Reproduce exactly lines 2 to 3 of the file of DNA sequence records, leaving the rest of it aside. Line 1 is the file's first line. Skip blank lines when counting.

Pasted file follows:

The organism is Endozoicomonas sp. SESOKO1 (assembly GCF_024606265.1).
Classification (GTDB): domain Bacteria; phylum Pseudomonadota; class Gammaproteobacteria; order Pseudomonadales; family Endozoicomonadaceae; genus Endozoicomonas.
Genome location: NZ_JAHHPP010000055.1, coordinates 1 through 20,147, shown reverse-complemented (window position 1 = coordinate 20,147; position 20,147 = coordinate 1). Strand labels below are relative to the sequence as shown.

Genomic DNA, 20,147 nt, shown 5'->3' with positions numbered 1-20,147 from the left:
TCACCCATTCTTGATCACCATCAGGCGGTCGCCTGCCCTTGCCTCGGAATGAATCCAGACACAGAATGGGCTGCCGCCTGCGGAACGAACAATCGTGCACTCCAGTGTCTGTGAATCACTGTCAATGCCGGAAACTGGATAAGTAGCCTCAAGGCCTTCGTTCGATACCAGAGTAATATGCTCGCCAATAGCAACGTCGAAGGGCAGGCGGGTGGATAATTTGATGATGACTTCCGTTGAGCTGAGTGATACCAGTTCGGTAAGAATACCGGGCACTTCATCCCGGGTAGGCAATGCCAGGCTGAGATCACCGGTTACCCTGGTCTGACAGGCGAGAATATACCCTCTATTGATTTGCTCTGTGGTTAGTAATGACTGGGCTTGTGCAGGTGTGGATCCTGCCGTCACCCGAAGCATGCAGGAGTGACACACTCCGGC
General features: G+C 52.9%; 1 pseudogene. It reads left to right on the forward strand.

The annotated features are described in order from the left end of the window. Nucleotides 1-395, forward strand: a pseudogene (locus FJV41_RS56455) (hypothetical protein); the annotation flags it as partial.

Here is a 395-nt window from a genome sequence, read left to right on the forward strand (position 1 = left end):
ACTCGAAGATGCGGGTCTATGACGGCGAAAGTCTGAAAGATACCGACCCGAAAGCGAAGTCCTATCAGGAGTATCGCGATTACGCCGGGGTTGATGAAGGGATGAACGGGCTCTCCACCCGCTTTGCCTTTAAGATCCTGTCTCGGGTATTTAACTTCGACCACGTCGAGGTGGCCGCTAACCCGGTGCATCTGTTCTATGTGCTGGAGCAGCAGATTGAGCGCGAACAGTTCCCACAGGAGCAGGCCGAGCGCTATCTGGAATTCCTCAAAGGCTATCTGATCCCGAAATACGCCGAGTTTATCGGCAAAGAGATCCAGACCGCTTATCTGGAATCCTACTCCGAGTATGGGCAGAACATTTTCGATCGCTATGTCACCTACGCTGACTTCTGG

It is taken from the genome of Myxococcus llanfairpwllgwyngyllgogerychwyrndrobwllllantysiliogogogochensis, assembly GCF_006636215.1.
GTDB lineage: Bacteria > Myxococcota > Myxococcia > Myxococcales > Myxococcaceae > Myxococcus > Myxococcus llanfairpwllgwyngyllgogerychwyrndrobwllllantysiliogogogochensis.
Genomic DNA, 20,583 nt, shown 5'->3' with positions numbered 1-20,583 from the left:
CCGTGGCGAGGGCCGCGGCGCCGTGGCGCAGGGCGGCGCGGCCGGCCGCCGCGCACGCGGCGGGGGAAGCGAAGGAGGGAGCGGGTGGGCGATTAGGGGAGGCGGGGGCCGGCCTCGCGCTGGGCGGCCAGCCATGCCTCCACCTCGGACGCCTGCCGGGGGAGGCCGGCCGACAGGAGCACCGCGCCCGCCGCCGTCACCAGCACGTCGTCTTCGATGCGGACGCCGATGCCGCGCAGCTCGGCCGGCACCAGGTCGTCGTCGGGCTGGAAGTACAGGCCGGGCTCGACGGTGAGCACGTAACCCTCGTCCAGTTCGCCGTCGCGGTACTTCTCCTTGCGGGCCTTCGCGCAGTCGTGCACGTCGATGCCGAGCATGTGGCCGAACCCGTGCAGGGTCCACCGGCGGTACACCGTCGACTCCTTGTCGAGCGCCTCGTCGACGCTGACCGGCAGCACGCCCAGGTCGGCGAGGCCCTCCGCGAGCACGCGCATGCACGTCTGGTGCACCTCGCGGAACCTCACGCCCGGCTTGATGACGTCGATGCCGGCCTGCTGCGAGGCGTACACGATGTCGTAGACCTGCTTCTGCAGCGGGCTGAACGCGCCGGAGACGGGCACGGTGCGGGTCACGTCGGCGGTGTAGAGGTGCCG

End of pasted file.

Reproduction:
Classification (GTDB): domain Bacteria; phylum Pseudomonadota; class Gammaproteobacteria; order Pseudomonadales; family Endozoicomonadaceae; genus Endozoicomonas.
Genome location: NZ_JAHHPP010000055.1, coordinates 1 through 20,147, shown reverse-complemented (window position 1 = coordinate 20,147; position 20,147 = coordinate 1). Strand labels below are relative to the sequence as shown.